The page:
Academic journal article The Geographical Review

Narratives of the Mother Road: Geographic Themes along Route 66

Academic journal article The Geographical Review

Narratives of the Mother Road: Geographic Themes along Route 66

Article excerpt

Connecting Chicago to Los Angeles, Route 66 is a symbol of American identity, a pilgrimage site for personal voyages of self-discovery, as well as an economic resource for local communities, nonprofit organizations, and government entities who have opened a series of museums and interpretive sites near the highway. A recent study noted the annual direct economic impact of Route 66 is about $132 million with an economic multiplier effect of $262 million, including 2,400 jobs created along the roadway (Listokin and others 2011). Both Americans and international tourists alike drive sections of Route 66, stop at roadside attractions, visit historic and interpretive sites, and meet the colorful personalities along the road. For many, Route 66 is a reflection of American culture and a window into the past.

In 1926, Federal officials designated U.S. Highway 66 (commonly called Route 66). The road was a 2,400-mile diagonal route that connected Chicago, St. Louis, Tulsa, and Oklahoma City before turning west towards Amarillo, Albuquerque, and Los Angeles. As states paved sections of the road, boosters quickly promoted the highway as the "Main Street of America" (Wallis 2001; Cassity 2004; Dedek 2007). Periods of boom and bust followed.

By the mid-1930s, Highway 66 became a road of economic desperation as Dust Bowl migrants moved to the West Coast. John Steinbeck captured the essence of this movement when he described Okies funneling "into 66 from the tributary side roads, from the wagon tracks and the rutted country roads. 66 is the mother road, the road of flight" (Steinbeck 1939, 151). After World War II ended, tourism along 66 increased as the road acted as the main corridor connecting the Midwest and Southern California. Businesses vied to provide increased services to consumers and large neon signs attempted to woo customers away from competing businesses (Scott and Kelly 1988; Dedek 2007). The post-World War II euphoria surrounding Route 66 was captured by the hit song "(Get Your Kicks On) Route 66," written by Bobby Troup and first recorded by Nat "King" Cole in 1946. Complete with references to major cities along the highway, Cole's hip, jazz-infused interpretation of the road anthem helped to make Route 66 an American cultural icon (Krim 2006).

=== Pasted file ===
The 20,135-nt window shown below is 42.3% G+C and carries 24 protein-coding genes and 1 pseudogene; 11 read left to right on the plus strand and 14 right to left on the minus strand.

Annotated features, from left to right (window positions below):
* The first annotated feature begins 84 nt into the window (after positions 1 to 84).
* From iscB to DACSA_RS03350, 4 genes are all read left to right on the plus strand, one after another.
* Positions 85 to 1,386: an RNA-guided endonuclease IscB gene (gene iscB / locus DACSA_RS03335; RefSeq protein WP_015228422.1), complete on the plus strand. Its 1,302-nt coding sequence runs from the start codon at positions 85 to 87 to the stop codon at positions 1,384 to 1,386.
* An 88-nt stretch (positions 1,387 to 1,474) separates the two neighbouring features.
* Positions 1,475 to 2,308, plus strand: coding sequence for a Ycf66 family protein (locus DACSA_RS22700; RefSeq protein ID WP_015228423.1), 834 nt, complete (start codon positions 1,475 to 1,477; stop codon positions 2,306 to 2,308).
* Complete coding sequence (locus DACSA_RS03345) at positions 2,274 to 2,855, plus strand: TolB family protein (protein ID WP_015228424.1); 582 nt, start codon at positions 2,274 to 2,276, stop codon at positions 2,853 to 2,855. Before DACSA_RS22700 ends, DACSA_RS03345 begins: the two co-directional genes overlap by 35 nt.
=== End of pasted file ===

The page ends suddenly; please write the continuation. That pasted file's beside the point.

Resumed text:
The post-World War II euphoria surrounding Route 66 ended when state and federal officials formulated plans to replace the road with interstate highways. The new four-lane, limited-access super slabs were built in sections over the next several decades and portions of Route 66 were either dismantled or marginalized as access roads, while businesses astride the highway stagnated (Scott and Kelly 1988; Ross 2011). Ironically, during this transition Route 66 gained additional notoriety thanks to the weekly CBS television show Route 66. Millions followed the escapades of Tod and Buz as they drove around the country in a new Corvette convertible while completing good deeds and making difficult moral decisions (Krim 2006).

After the federal government decertified Route 66 as a functioning roadway in 1985, nostalgia quickly grew and the highway cemented its place as an iconic national symbol (Krim 2006). Today, Route 66 remains firmly entrenched in the American imagination and the road has been introduced to a new generation thanks to the success of the 2006 animated Pixar film Cars. Because of the emergence of Route 66 as an American cultural icon and an economic resource, nonprofit entities, state governments, and individuals have operated a series of museums and historic sites near the highway.

This study analyzes how interpretive sites in the eight states Route 66 passes through--Illinois, Missouri, Kansas, Oklahoma, Texas, New Mexico, Arizona, and California--portray the history of the road to tourists (Figure 1). While we were interested in uncovering regional differences in historical memory, we primarily looked for themes that transcended regional classification and unified the tourist experience along Route 66. …

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